Lastly, the statements, unlike the questions, can also be more informative about your offer.
To summarize this part. State the importance, state the benefit and give the information. Don’t ask the obvious questions or the ones your visitors might not know the answer to (if they have not used your product).
Above I have also mentioned the simplicity. Of course, depending on the specifics of your offer, that may vary. Simple products and offers will require less text information than the more complicated ones. But there is one general rule. Make your copywriting short and to the point.
You may have noticed that in the question/statement example. The questions are usually longer. They require more letters and more words to convey the message. Considering that a visitor will stay on your landing page for a rather short period of time, you do want to make things short and effortless for them.
Don’t go crazy with benefits in terms of the amount of information. This advice is valid both for the pages that are “selling” as well as those that are “collecting”. Even more for the latter.
I have noticed on many occasions that creators of the landing pages are – in a way – trying too hard. If the landing page is not the last step in your customer journey – that will be the case when you are collecting leads – don’t try to give them all the information you think they might need. If you do, in most cases, your page will be a massive one with too much stuff and too much content. As a result, you will lose the interest of your visitors, or they will get overwhelmed with the information.
If you are collecting leads, treat the landing page as your foot in the door. Remember that the page is created only with one purpose in mind – to get the data, the lead.
Once you have that, you can start the actual selling process or your work with your client.
Give them the essentials. Make them want more. In most cases, you already know your clients. Answer the most common, the most basic questions they ask on the page. Once they have the basics, they can fill up the form and get in touch with you to learn more details.
Similarly, when your page is selling the product or service. It does not matter how hard you will try, not all of your clients will click buy. But if you go too far, you may off-put those who will get bored halfway through reading. Of course, the exact amount of information will vary. Depending on the product itself and the expectations your customers have.
Now, this is where things with the content get a bit tricky.
What about SEO and Ads?
On the one hand side, you wish to make everything simple, clear, and short. You focus and target your communication on your client. You speak to your customer. But… there is also an SEO reality (check this out for some additional SEO tips). Even if you are not convinced that SEO is that important since you do not rely on organic traffic, bear in mind that the SEO goes in pair with making your page ADA-compliant. For example, headings on your page marked as H1, H2, and so on will help devices to deliver content to vision-impaired users. In short, making your page ADA compliant is good for your users and SEO and making your site SEO optimized helps with making a page ADA compliant.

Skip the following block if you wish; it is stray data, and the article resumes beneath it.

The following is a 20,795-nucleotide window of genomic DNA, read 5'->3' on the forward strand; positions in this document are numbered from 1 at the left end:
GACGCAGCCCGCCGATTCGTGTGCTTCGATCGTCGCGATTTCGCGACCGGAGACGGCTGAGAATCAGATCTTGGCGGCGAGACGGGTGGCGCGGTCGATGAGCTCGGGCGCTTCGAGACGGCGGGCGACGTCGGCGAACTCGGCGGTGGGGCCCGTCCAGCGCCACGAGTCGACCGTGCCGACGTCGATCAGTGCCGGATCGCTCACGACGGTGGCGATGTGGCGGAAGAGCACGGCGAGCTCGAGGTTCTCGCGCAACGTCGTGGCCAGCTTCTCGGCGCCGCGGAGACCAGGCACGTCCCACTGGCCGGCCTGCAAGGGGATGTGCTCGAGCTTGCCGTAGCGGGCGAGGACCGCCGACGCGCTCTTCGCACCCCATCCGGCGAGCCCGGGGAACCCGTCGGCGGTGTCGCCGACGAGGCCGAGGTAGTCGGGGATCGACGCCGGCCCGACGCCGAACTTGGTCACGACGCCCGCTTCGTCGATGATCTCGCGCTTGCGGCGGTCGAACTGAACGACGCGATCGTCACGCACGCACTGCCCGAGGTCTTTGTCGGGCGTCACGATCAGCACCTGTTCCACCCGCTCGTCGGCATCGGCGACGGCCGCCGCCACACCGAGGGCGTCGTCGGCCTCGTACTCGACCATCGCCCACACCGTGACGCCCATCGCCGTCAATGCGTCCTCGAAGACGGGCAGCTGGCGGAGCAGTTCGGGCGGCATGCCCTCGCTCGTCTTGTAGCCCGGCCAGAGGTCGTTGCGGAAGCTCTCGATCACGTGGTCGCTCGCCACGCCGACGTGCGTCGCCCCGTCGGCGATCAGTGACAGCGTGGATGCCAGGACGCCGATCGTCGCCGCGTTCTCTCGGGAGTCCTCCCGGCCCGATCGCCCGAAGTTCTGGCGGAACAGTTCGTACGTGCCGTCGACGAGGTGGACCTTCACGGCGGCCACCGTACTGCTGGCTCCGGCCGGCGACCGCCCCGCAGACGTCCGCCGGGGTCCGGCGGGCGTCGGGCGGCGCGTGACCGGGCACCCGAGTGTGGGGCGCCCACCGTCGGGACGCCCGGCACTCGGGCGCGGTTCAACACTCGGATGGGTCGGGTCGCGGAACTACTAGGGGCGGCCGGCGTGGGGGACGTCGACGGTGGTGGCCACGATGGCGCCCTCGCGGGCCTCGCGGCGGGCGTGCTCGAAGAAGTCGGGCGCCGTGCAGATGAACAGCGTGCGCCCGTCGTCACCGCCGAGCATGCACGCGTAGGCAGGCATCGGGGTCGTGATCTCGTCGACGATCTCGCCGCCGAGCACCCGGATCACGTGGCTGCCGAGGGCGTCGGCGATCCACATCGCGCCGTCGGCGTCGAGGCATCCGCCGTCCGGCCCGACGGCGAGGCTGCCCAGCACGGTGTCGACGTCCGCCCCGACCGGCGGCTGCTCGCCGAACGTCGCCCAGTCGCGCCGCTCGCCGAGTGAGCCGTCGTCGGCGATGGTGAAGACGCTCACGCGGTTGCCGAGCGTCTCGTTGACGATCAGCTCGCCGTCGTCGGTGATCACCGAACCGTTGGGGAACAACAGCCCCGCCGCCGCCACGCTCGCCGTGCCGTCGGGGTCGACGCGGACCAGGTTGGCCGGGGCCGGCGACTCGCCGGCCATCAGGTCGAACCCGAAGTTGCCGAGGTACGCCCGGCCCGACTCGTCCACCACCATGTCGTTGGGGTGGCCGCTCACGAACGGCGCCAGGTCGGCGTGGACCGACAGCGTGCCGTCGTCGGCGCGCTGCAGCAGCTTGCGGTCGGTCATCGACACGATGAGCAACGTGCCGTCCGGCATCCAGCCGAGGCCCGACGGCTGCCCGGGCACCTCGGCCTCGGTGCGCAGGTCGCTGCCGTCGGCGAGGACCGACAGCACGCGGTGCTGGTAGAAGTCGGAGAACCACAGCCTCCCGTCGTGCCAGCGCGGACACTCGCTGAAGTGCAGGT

Although SEO is not as essential for landing pages as it is for standard pages – those that rely on organic search – it does play a role in the campaign's effectiveness and cost.
The SEO, or rather to say the right SEO, will increase and have a positive impact on the page Quality Score.
That means that your landing page content, besides being created with the ICP in mind, should also reflect SEO optimization (learn how to be SEO-friendly here).
The Quality Score has a direct impact on the cost of your ads. Here, we need to make a slight detour to explain a bit about how (mostly) the online ads work.
You wish to pay for traffic (ads) so that a specific group of customers will see your ads and, through them, your offer.
It does not really matter if we are talking about ads you see in the search results or elsewhere. The number of slots for ads is limited. Just like with a billboard you can see on the road. One billboard = one ad.
However, on the internet, thousands upon thousands of companies are competing with each other to get their ads displayed. Most likely, your closest competitor is trying to display their ads.
This is why the likes of Google sell slots for ads through auctions.
You have your keywords, your target audience, budget, and you set how much you are willing to pay per click. But since more companies are competing for the limited number of ad slots, the details start to be important.
Of course, the higher your stake, the bigger the chance you will win the auction, and your ad will be visible.
However, if competitors use the same stake, other factors will matter. What is more, in a way similar to the organic search, the site relevance will matter too.
What it means is that you need to make sure your content is also SEO friendly. You have the relevant keywords and the relevant number of them, and your page has a proper description.
As the relevance of the ads is as important as, for example, the outcome of organic search, you can actually win the auctions with a lower stake than your competition. If they did a worse job than you.
To summarize, the content that works on a landing page needs to be:
- directed at your ICP
- beneficial for the customer
- written with real-life people in mind
- short and easy to understand
- relevant – it should be an extension of the ad content
- not overloaded with information
- SEO friendly